Reaction against the excesses committed by the thirteen American republics was enough to make possible the calling of the Philadelphia Convention of 1787. Moreover, the convention was dominated by men firmly committed to strengthening national authority and checking that of the states. The consensus, however, was strained by a number of tensions, including those between small and large states, between states having claims to western lands and those lacking such claims, and between various forms of economic interests. Most importantly, for our purposes, there was a tension between conservatives and republican ideologues, even though they seemed to be—indeed thought they were—in the same camp when the convention began.
Among the leading conservatives were Washington, Gouverneur and Robert Morris, John Rutledge, John Dickinson, Alexander Hamilton, Oliver Ellsworth, and Nathaniel Gorham. Among the leading republican ideologues were Edmund Randolph, George Mason, Elbridge Gerry, Luther Martin, James Wilson, and—yes—James Madison.
The conservatives recognized that their task was a delicate one. They knew that they must establish new and unfamiliar institutions, but they knew also that these must be formed from old and familiar materials. Nor were the materials promising. America lacked the kinds of institutions—monarchy, aristocracy, bishops, an established national church—which most Old World conservatives thought necessary to the preservation of the social order. Moreover, their customs, traditions, folk-ways, habits, and existing institutions were regional or local in orientation, not national. Even so, they rejected out of hand any notion of erecting the necessary new institutions upon abstract ideas and ideals.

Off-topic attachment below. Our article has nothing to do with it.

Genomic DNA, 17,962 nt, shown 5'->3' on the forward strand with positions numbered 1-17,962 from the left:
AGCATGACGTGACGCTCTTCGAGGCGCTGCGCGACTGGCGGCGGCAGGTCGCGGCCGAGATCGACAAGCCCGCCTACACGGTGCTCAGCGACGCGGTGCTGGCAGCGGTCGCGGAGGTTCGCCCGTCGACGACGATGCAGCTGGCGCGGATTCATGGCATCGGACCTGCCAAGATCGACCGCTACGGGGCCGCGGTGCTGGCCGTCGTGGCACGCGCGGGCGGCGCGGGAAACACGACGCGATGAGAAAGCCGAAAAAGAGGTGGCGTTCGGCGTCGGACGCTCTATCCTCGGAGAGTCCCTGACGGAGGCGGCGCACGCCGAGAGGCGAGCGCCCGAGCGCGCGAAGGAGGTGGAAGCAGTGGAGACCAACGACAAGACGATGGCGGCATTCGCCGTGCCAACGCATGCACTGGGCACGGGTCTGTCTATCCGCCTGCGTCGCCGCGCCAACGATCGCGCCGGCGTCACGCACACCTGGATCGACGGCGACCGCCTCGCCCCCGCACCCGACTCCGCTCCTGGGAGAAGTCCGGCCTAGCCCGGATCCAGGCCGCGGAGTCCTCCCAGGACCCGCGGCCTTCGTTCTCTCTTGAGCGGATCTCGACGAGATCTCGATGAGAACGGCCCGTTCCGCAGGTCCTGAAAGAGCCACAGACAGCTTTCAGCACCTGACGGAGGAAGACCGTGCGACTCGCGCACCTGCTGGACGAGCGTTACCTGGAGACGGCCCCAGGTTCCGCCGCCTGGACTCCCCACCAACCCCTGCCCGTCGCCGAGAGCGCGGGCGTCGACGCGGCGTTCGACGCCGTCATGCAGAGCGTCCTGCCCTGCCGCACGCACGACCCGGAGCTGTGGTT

The attitude of the ideologues was quite different. Convinced by recent experience that a national government was necessary, they had convinced themselves that it would be safe to create one. Most shared Wilson's position, that the keys would be to make each branch of the national government directly representative of the electorate and to erect walls of separation between the executive, legislative, and judicial powers. Most also believed that a bill of rights would be necessary, and some shared Mason's conviction that Congress should be empowered to pass sumptuary legislation—to police private morality in the interest of preserving public virtue.
Madison addressed the problem of virtue in a more complex way, proposing a two-part solution. The first part was the celebrated theory of Federalist 10 that the traditional bane of republics—factions of designing men who put their own interests ahead of those of the public—would pose no problem in the new national Washington administration—and, into the bargain, to government because the size and diversity of the country, together with the complexity of the system, would prevent any faction from gaining control of the whole.